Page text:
In order to understand and evaluate scenario (or what-if analysis) questions on your SHRM or HRCI certification exams, it’s important to know the difference between six types of graphic data analysis tools, or charts. These charts allow you to create a graphic representation of data in HR, so many scenarios will consider which is best for a specific scenario, or may show an example of data in one of these formats for you to identify. Here, we’ll review seven types of charts you’ll need to know for your HR certification exams.
A histogram is a chart that plots the distribution of a numeric variable’s values as a series of bars. Each bar typically covers a range of numeric values called a bin or class and each bar’s height indicates the frequency of data points with a value within the corresponding class. Histograms are used for showing general distribution of dataset variables. You can see roughly where the peaks of the distribution are, whether the distribution is skewed or symmetric, and if there are any outliers. STUDY TIP: Remember that the HISTogram is one of the best methods of showing HISTorical data.
2) Venn Diagram
Venn diagrams define all the possible relationships between collections of sets and can help simplify complicated processes. The most basic Venn diagrams simply consist of multiple circular boundaries describing the range of sets. The overlapping areas between the two boundaries describe the elements which are common between the two, while the areas that aren’t overlapping house the elements that are different.
STUDY TIP: Think of the qualities HR looks for that will help short-list candidates for a position, such as experience, professional skills and leadership competence. All of these qualities are different and may or may not be present in some candidates. However, a Venn diagram of this scenario helps indicate very simply that the best candidates will have all of these qualities combined.
3) Pareto Chart
The name comes from the Pareto Principle – that 80% of effects come from 20% of causes – and this chart is most commonly used in quality assurance. The Pareto chart incorporates both a line graph and a bar graph; individual values are represented in descending order in bar form, while the line is the cumulative sum of the individual values. STUDY TIP: In HR, using this chart enables you to focus on solving the few causes that are generating the most problems to achieve a significant impact quickly.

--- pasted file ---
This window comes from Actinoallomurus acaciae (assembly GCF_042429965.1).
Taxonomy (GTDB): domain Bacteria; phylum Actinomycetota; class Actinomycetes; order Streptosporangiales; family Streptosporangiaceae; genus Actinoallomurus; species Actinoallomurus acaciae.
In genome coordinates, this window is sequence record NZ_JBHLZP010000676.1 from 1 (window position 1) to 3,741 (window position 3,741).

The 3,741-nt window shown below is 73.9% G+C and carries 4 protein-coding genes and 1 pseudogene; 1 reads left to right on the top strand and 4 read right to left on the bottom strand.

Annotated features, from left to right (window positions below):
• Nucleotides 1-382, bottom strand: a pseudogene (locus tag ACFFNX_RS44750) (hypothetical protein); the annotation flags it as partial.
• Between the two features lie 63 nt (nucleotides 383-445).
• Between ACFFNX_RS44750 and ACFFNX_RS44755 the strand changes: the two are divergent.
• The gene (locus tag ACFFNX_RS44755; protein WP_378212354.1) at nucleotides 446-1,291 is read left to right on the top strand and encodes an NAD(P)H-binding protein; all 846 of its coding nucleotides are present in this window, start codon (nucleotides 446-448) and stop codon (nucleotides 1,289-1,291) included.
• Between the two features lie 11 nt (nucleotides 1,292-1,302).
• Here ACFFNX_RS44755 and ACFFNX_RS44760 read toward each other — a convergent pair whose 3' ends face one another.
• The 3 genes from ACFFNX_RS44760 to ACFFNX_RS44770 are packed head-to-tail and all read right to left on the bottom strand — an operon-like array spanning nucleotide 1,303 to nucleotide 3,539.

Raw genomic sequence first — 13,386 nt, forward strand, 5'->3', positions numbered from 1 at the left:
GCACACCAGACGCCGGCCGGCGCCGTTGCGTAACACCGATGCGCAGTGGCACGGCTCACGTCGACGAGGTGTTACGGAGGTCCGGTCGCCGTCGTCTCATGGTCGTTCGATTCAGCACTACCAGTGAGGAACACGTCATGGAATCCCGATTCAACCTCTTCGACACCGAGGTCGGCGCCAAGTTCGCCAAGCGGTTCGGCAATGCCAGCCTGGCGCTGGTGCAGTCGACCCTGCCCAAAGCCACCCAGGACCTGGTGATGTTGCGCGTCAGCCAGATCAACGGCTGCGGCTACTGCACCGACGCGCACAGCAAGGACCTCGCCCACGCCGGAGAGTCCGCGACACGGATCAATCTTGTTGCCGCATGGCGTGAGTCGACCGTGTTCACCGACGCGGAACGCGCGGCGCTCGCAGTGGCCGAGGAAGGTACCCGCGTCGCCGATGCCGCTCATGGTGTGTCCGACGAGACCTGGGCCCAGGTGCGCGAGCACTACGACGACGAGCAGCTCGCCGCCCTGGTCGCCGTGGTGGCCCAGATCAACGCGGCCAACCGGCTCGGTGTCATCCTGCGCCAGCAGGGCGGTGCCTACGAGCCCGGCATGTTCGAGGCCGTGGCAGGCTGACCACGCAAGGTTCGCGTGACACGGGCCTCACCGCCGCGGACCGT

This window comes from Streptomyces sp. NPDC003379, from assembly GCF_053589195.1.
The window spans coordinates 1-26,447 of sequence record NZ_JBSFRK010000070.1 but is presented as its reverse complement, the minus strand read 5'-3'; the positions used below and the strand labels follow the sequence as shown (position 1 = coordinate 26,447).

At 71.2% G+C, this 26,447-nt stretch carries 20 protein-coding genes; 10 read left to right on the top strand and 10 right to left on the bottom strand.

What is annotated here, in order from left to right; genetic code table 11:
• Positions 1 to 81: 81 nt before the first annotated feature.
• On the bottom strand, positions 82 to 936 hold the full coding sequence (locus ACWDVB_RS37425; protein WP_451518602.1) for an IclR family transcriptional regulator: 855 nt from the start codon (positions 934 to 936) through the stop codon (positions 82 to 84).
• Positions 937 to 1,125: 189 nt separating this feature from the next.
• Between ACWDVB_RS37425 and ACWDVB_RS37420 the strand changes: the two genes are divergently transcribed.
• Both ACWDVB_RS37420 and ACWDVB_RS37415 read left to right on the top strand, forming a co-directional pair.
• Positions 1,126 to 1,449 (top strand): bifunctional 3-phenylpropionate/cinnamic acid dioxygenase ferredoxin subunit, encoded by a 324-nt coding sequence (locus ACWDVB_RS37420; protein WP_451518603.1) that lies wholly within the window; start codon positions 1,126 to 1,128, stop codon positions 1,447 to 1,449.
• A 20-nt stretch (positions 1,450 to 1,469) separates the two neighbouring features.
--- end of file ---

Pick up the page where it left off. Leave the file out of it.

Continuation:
4) Scatter Diagram
The scatter diagram graphs pairs of numerical data, with one variable on each axis, to look for a relationship between them. If the variables are correlated, the points will fall along a line or curve. STUDY TIP: The scatter diagram is also called “X-Y graph,” so remember that it will have data identified in variables of X and Y.
5) Trend Diagram
Trend diagrams are used to show trends in data over time. All processes vary, so single point measurements can be misleading. Displaying data over time increases understanding of the real performance of a process, particularly with regard to an established target or goal. STUDY TIP: Trend diagrams are typically used to identify patterns with data points that correlate with periods of time in order to analyze cycles or trends.
6) Fishbone Chart
The fishbone chart is a visual way to look at the cause and effect to help find reasons for variations, defects, or failures. The diagram looks like a fish’s skeleton with the problem at its head and the causes for the problem feeding into the spine. STUDY TIP: A fishbone diagram is useful in brainstorming sessions to identify possible causes of a problem and in sorting ideas into useful categories.
7) Pie Chart
The most basic and the one we’re all familiar with: Pie charts are generally used to show percentage or proportional data and usually the percentage represented by each category is provided next to the corresponding slice of pie. Pie charts are good for displaying data for around six categories or fewer. STUDY TIP: HR often uses pie charts to demonstrate statistical breakdowns of a workforce, by salary range, age groups, survey responses, etc.